Food News

John Tesar's New Steakhouse Is His 'Fuck You to the Rest of the World,' He Says

Walk into the new Knife at The Shops at Willow Bend and it's hard not to miss one of John Tesar's inspirations for the new steakhouse: the late Anthony Bourdain.
Walk into the new Knife at The Shops at Willow Bend and it's hard not to miss one of John Tesar's inspirations for the new steakhouse: the late Anthony Bourdain. Jacob Vaughn
Chalk depictions of Johnny Cash and Anthony Bourdain giving the finger hang on the walls of a new restaurant at The Shops at Willow Bend, where John Tesar recently opened a new location of his award-winning steakhouse, Knife. It would not be complete without the remnants of individuals who encapsulate what the restaurant has become for Tesar. One thing that's hard to miss: massive artwork of the late Anthony Bourdain and his oft-used middle finger.

“This restaurant is kind of my ‘fuck you’ to the rest of the world,” Tesar says. “I think I can relate to Bourdain and Johnny Cash in the sense that we’ve all had difficulties and dark sides to overcome and now we’ve kind of come into our own.”

It would be both an understatement and an exaggeration to say Tesar and Bourdain were longtime friends. Their relationship was complicated, to say the least. There was a deep-seated competitiveness between them, Tesar says. It was as if an occult hand had reached down to periodically pit the two against each other through the 40-plus years of their relationship.

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The interior of the new Knife at The Shops at Willow Bend.
Jacob Vaughn
Tesar and Bourdain worked together at the Supper Club in New York City, where the two got their start in cooking, he says.

“I brought him into the Supper Club, and then he basically took over my job when I was trying to make a comeback doing something else,” Tesar says. “So, we had a falling out then.”

The two would bicker all the time, but they respected each other, and their skills were complementary.

“He told stories, and I cooked. We put a crew of pirates together at the Supper Club and helped spawn a best-selling novel,” Tesar says. “It turned into a brand that almost revolutionized the way people talk and look at food and travel and certain aspects of the culinary world.”

When Bourdain died, Tesar told Eater he was angry, sad and jealous. He was sad for obvious reasons, he says. But he was jealous because Bourdain took his stories, Tesar says.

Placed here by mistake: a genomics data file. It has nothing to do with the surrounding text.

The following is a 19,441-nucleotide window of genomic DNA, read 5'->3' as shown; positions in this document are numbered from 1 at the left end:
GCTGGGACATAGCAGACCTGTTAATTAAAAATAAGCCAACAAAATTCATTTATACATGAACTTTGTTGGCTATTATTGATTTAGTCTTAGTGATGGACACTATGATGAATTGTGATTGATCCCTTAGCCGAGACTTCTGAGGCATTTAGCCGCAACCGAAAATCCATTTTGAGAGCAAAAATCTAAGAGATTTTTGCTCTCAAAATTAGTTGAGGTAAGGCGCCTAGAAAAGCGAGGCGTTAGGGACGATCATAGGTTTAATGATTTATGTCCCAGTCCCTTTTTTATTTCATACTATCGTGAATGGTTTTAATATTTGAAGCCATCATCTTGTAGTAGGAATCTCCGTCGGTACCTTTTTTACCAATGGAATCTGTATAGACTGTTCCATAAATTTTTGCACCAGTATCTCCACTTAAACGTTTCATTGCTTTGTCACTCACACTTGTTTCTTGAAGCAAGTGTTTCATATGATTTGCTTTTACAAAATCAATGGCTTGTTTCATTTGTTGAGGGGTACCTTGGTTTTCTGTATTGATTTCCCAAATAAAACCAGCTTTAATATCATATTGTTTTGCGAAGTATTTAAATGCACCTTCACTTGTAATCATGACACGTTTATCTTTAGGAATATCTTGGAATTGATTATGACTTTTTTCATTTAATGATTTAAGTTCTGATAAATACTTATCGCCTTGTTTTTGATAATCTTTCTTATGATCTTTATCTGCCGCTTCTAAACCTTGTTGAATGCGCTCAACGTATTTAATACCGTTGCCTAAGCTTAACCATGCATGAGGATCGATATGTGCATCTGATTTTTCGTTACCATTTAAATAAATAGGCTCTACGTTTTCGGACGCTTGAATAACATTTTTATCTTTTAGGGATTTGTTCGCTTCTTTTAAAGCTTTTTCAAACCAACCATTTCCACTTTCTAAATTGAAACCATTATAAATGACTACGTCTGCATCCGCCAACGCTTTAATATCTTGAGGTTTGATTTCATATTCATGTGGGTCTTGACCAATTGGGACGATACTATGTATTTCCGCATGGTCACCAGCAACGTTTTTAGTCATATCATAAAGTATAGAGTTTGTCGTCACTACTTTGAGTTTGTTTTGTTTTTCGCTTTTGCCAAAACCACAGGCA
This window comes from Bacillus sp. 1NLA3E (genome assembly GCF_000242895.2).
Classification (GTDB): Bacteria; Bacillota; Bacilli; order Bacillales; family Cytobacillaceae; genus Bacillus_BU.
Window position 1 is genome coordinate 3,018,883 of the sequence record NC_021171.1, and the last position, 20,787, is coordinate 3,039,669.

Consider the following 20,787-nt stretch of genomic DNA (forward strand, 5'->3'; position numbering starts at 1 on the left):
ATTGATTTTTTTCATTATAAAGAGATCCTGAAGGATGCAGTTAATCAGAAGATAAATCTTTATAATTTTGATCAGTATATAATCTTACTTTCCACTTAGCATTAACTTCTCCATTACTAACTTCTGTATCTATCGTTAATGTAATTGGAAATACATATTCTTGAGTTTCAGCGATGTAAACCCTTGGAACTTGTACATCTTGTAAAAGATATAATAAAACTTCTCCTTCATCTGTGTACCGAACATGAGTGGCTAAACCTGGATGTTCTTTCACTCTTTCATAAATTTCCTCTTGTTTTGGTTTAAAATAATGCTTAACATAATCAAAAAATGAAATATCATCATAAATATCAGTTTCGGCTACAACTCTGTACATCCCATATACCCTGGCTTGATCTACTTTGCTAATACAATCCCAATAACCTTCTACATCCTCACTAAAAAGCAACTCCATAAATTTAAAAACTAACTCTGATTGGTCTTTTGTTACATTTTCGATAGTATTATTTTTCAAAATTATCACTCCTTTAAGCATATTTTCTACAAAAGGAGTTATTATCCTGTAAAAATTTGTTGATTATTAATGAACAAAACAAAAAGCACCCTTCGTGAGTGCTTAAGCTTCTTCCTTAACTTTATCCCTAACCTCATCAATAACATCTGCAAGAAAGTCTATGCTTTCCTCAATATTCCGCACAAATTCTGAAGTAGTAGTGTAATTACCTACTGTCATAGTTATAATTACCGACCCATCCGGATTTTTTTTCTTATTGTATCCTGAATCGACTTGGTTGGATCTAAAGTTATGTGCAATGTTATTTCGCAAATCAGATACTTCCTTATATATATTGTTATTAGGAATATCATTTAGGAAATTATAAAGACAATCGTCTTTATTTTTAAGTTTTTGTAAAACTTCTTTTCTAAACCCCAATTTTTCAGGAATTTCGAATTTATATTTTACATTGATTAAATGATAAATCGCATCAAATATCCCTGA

“Early on, those are some of the most popular stories,” he says. “If you go back, there’s a story he wrote about a New Year’s Eve incident at the Supper Club and he called the chef Bobby Jackson. I’m Bobby Jackson.”

Tesar was angry with how Bourdain died in the context of his success.

“He had that fast lane. He took from us all, and then he took himself from all of us at the pinnacle of success that all of us would have loved to have spent 15 minutes having,” Tesar says.

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Not far from Knife Plano, you can grab an Ozersky Burger at Knife Burger.
Jacob Vaughn
He says the ultimate goal is to elevate Knife from what it has become through the first location at The Highland. There is still a lot to pull off. Just replicating what other people like is a trend in the restaurant business, Tesar says. He wants to challenge his guests, his cooks and himself.

“I get back into the kitchen first and foremost on more of a full-time basis rather than traveling the world and making appearances and Top Chef nonsense and food festivals,” Tesar says. “Now, we’re taking a break and writing another chapter.”

Tesar says he wants to take all the thoughts and experiences he has accumulated over the years and put it into his new menu.

The Willow Bend location of Knife will encompass 7,000 square feet, which include a meat locker for dry aging meat. Next door will be a fast-casual burger spot called Knife Burger, serving Tesar’s Ozersky Burger.

“The landscape here in Texas has just been rich and great for me,” Tesar says. “I persevered some persecution, being the most hated chef at one time. But what doesn’t kill [you] makes you stronger and you learn your lessons.”
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Jacob Vaughn, a former Brookhaven College journalism student, has written for the Observer since 2018, first as clubs editor. More recently, he's been in the news section as a staff writer covering City Hall, the Dallas Police Department and whatever else editors throw his way.
Contact: Jacob Vaughn